Wednesday, October 24, 2012

What Gilmore Girls Taught Me About True Community

If you have never watched Gilmore Girls or Bunheads, television series created by Amy Sherman-Palladino, then this post is not for you. Actually, you must go directly to your television and watch an episode or two or are missing out on one of life's treats.

I adore both of these shows for their fast-talking, witty, wacky, and memorable characters - in fact, I love them so much that I sometimes dream of what it would be like to actually live in Stars Hollow or Paradise. Life is simpler there, more charming, less chaotic, friendlier...I could walk to work!

It occurred to me that the reason I love Amy's depiction of small-town life is that she is portraying a beautiful image of "community."

For most of us the word "community" has lost its charm. Some of our towns have "community centers" where they hold zumba classes or computer skills for seniors. We like to land on the "community chest" in Monopoloy, although it has no real connection with our every day life. We are told, in Christian circles, that "community" is a value to hold dear, but (for me) I have rarely seen it played out as beautifully as it has been in Amy Sherman-Palladino's made-for-tv towns.

Here are a few things Ms. Palladino has taught me about this highly desirable and rarely discovered value:

1. It is an idealized notion. Notice that both of the town names, Stars Hollow and Paradise, are imaginative and ethereal. They hint at a heavenly notion of what "community" could look like. They are a dream of a small town where everybody is cool, nobody is bored, and people care deeply about one another.They are small without being stagnant. They are not real - but are what we wish a community could be.

2. Her communities are made up of quirky individuals. One thing that I most love about these shows is that the characters are carefully designed to be delightfully abnormal. In Gilmore Girls, you have a diner-owner who is literally stuck in the past and a dance-studio teacher who used to be a show girl. You have an obsessive-compulsive town councilman and a wacky neighbor obsessed with cats. Rory's best friend, Paris, is an extremely driven, compulsive, over-achiever.

But, my best example, the running joke in the show, is the character of Kirk. He is consumed by night terrors, a political wannabe, scared to leave his mom, and annoyingly intrusive. Yet, instead of making these odd people repulsive, Amy weaves them together and makes each one important to the whole.

When Scripture talks about the church as a "community", it reminds us that we are called to be one body - but we are not each the same part of that body. The eye, for example, is not the foot. Amy seems to agree. Kirk is needed, but he does not play the same part as Rory, or Luke. Each is important.

3. They have cross-generational conversations. One of the weaknesses of our present-day notion of community is that we divide everybody into groups according to age. We have women's groups, senior's groups, children's church, a high school group. In Stars Hollow and Paradise, the adults interact with the teens and play into their lives. The older generation is constantly challenged by their younger neighbors. We need this! It is good to get together - to inform one another, even when it is difficult and we don't see eye to eye.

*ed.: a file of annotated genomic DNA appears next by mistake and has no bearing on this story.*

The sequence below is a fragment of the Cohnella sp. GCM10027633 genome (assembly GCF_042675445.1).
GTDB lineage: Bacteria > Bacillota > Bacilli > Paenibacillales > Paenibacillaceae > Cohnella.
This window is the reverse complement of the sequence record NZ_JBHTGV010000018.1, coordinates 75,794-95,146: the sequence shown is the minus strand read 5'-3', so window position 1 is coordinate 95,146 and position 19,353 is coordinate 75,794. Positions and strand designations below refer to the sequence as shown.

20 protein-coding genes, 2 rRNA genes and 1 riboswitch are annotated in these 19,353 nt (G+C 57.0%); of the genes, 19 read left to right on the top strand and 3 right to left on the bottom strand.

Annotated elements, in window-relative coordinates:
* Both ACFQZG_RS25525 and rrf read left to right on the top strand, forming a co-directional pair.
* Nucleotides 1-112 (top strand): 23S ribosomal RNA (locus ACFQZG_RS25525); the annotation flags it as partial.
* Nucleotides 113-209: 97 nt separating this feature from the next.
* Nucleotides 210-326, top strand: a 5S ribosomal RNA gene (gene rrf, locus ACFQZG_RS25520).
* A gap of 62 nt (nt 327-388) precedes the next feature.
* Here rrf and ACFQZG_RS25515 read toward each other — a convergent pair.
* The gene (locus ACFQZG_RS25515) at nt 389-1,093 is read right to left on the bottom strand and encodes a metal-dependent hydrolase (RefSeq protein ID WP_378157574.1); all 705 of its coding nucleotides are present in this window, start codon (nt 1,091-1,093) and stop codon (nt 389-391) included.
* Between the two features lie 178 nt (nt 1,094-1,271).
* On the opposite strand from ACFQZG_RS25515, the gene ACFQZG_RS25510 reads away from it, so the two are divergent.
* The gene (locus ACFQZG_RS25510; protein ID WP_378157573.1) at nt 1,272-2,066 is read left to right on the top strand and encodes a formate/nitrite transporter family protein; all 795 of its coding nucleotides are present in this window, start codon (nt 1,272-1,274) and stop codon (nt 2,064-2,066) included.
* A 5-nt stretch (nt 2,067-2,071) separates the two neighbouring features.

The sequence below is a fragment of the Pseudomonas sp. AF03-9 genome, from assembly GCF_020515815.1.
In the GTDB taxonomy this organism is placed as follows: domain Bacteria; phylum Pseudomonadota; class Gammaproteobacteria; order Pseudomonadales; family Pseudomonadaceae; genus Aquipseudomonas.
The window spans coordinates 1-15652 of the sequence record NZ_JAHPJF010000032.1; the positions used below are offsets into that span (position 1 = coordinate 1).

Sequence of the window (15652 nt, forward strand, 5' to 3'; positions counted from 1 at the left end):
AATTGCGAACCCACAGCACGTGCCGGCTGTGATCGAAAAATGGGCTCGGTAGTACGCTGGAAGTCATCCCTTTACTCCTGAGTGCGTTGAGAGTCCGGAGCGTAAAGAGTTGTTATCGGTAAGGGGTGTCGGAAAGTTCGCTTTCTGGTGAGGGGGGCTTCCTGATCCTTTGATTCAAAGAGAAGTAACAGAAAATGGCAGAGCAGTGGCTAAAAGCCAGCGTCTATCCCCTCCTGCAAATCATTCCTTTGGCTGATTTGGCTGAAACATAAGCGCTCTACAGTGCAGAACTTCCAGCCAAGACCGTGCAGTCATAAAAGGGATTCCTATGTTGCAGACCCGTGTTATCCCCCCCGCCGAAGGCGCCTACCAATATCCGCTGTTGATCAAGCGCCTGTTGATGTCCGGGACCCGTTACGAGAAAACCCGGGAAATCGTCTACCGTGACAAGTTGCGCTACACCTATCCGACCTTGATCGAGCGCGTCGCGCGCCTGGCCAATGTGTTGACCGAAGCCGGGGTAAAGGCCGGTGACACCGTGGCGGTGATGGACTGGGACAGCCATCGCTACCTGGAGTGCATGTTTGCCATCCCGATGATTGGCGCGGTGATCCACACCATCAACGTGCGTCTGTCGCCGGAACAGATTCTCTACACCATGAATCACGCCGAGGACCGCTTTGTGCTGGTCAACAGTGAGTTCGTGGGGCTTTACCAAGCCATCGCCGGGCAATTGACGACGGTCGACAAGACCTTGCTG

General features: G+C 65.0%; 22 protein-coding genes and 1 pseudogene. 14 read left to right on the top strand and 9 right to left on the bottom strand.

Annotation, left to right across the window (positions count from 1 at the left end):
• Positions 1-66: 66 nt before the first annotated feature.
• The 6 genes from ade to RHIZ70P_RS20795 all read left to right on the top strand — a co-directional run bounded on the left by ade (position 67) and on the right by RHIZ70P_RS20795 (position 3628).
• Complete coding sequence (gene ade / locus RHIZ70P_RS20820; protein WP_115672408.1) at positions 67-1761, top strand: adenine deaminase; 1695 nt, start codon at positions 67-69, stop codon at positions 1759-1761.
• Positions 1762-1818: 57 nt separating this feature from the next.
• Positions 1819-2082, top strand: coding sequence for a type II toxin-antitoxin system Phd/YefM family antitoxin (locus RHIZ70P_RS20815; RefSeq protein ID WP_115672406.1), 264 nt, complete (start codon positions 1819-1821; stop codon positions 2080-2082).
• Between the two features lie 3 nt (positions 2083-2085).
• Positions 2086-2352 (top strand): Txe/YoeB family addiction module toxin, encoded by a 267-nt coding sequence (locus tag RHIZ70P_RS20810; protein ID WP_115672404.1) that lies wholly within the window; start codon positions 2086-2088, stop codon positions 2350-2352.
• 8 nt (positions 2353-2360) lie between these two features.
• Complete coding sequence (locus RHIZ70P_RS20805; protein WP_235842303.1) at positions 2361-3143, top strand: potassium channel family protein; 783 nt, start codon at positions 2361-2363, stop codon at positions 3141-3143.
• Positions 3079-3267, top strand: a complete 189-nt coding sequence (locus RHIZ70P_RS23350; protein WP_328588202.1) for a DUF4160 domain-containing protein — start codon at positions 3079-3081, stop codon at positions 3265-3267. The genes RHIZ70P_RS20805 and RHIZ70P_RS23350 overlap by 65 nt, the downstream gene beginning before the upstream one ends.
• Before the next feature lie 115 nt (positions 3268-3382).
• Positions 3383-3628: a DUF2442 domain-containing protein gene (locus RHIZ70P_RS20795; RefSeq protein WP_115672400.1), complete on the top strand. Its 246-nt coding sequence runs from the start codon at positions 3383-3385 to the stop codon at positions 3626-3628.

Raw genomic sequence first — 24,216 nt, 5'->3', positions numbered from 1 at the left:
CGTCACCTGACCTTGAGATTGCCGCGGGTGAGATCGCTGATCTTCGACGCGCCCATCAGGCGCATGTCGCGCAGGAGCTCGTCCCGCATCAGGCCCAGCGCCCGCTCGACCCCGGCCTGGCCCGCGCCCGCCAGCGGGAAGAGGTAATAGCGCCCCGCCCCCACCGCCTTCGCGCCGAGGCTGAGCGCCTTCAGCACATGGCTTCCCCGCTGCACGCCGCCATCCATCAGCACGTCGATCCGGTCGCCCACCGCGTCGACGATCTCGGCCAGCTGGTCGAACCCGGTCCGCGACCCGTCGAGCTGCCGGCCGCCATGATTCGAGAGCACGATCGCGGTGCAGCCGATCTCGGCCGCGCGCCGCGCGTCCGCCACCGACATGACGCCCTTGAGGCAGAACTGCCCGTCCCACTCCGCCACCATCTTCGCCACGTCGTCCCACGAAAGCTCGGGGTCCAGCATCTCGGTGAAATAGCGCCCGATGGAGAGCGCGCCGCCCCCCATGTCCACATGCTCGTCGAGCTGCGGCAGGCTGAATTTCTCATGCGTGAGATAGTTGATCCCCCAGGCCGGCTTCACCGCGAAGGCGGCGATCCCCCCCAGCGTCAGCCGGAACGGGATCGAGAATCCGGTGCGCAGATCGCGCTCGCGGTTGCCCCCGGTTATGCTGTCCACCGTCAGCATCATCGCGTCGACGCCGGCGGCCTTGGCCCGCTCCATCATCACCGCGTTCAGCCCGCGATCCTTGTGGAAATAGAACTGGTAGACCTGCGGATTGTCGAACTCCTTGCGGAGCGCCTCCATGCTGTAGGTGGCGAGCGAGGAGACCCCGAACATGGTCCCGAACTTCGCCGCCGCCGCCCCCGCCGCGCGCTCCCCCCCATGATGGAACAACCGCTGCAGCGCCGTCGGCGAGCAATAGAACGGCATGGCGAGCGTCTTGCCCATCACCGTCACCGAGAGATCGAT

4. They fight and forgive. These characters do not always get along. There are fights that explode in a moment - like the ongoing struggles between Luke and Taylor. Or, they are fights that extend for weeks and months, like the painful division between Rory and Lorelai. In Bunheads, I love how Michelle and Fanny - both of distinctly different generations - duke it out over issues of how to divide the inherited property and how to run the dance studio. One key aspect is that for every fight, there is the possibility of forgiveness. Characters have hard conversations, resolve their differences, and still love one another. Community does not mean that we always get along...we just know how to forgive.

5. They value their elders, history and traditions. Whenever someone in Stars Hollow dies or is near death, the whole town comes out to pay tribute. One man, who threatened to die every year, would invite the community to line up and say their "final" goodbyes. The older generation is not dismissed in these communities, it is cherished. Tradition is integral to the plot line. They hold traditional town meetings and attend annual festivals. They celebrate their historical heritage. They don't forget where they came from - they listen to the stories of those who have gone before them.

 6. They stick together and help one another. We live in an increasingly individualistic society. This fights against any hope of community. We often do not know our neighbors. I remember, on an evening walk, being surprised when an older man on a nearby block asked my husband to help him start his lawn mower.We have withdrawn from this old-fashioned notion that your neighbors are community. In Gilmore Girls, when Kirk needs a place to live the whole town rallies around and takes turn sheltering him. In Bunheads, when Sasha is in trouble and is losing her way, Michelle goes out of her way to find her and draw her back into the community.

7. They celebrate together. In the final episode of Gilmore Girls, they throw an enormous party for Rory's farewell and rain threatens to destroy the celebration. Led by Luke, the town literally sews a tent together to shelter the residents of Stars Hollow. This highly improbably act of joining together is a beautiful one. They are a true community, woven together, celebrating their quirks.

No wonder I want to move to Stars Hollow!

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